A crowd of more than 150 people gathered in front of the College of Law building to rally against outsourcing Tennessee jobs on Sept. 3.
UT faculty, staff and students stood on the sidewalk in front of the building from 4 p.m. to 6 p.m., holding signs reading “Put people over profit,” “We support ALL state employees” and most commonly, “TN is NOT for sale.”
The rally was organized by the United Campus Workers (UCW), the union for UT staff and faculty. UCW has been running a campaign called, “Tennessee is not for sale” that surrounds speaking out against Governor Haslam’s plan to begin outsourcing management and maintenance facilities throughout the state to a private company.
Josh Smyser, a worker in Facility Services and UCW member, said the organization was tipped off that the state had been filing requests for information to companies in order for them to send in information about themselves. Smyser said this was to begin bidding on contracts.
“Once we found that out, through some digging we found about some scandals that happened in 2013,” Smyser said. “We found out that this has happened before in Tennessee and they were trying to do it now.”
Smyser said about 1000 people would be directly affected on Knoxville’s campus alone. Smyser said he thinks people understand very clearly about the negative impact of potential privatization.
“I think people will show up,” Smyser said. “Even if they don’t show up today, they’re definitely paying attention.”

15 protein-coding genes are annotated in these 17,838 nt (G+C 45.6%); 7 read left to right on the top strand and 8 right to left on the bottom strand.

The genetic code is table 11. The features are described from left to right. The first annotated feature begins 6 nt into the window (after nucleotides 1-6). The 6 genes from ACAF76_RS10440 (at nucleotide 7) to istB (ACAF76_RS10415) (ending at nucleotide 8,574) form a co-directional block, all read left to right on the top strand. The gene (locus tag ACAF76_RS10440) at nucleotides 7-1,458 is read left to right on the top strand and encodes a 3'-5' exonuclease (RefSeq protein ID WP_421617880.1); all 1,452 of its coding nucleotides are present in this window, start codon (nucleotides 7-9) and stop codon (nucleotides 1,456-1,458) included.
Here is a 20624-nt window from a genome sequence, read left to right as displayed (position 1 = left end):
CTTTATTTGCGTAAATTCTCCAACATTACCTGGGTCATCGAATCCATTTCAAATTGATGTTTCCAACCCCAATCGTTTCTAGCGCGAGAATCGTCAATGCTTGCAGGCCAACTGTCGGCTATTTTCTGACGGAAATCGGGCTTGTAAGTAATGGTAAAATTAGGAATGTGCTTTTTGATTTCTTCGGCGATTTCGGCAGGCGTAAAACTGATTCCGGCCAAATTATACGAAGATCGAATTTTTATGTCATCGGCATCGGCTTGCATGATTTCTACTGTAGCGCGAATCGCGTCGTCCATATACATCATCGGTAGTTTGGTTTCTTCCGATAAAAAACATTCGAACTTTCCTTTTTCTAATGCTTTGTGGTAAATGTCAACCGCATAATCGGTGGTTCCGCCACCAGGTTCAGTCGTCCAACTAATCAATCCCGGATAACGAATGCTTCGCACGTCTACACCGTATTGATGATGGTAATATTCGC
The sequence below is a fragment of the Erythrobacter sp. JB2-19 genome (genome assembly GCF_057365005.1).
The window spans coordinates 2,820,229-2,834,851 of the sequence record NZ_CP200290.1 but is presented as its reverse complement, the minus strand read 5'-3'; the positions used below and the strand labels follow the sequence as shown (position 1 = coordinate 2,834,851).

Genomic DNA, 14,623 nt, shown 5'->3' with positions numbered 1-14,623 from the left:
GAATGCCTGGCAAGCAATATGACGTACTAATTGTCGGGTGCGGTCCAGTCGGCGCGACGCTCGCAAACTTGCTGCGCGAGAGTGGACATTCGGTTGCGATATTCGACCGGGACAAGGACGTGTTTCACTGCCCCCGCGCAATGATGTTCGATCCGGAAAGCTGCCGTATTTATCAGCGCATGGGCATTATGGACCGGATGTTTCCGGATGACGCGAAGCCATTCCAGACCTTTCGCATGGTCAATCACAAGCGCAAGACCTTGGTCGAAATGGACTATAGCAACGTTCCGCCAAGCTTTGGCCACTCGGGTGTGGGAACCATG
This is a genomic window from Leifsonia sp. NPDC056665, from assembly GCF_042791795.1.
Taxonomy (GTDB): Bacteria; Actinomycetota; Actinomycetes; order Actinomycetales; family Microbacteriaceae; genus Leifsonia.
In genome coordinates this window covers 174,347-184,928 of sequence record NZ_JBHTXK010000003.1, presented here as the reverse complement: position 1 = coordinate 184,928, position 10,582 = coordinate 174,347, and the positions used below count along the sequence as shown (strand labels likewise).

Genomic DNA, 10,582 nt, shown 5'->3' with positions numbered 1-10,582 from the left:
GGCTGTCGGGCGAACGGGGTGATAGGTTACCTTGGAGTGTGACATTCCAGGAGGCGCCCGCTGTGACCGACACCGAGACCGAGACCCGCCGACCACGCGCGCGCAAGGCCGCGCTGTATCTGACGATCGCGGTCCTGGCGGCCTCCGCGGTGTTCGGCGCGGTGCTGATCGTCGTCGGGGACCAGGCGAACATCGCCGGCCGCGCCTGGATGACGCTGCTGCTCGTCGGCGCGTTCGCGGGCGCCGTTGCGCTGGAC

Michelle Christian, assistant professor in the department of sociology, said she joined the protest to show support for everyone who works at UT.
“When one of us is under threat, we’re all under threat,” Christian said. “I think it’s very important to show how much we value all of the staff that makes our lives function every single day.”
The protest had another location, as well. Starting at the same time, a rally consisting of nearly 100 UT students and staff was held in front of the Pilot service station on Cumberland Avenue.
Feature image by Courtney Anderson
Edited by Jessica Carr
News editor, Courtney Anderson, has been telling stories for as long as she can remember. From scribbling short stories on the back of pamphlets to excelling in Advanced Placement English courses in high school, Anderson has always been determined to make a career out of writing. Anderson joined TNJN as a freshman and instantly fell in love with online news. She hopes to become an editor for a major online news source one day.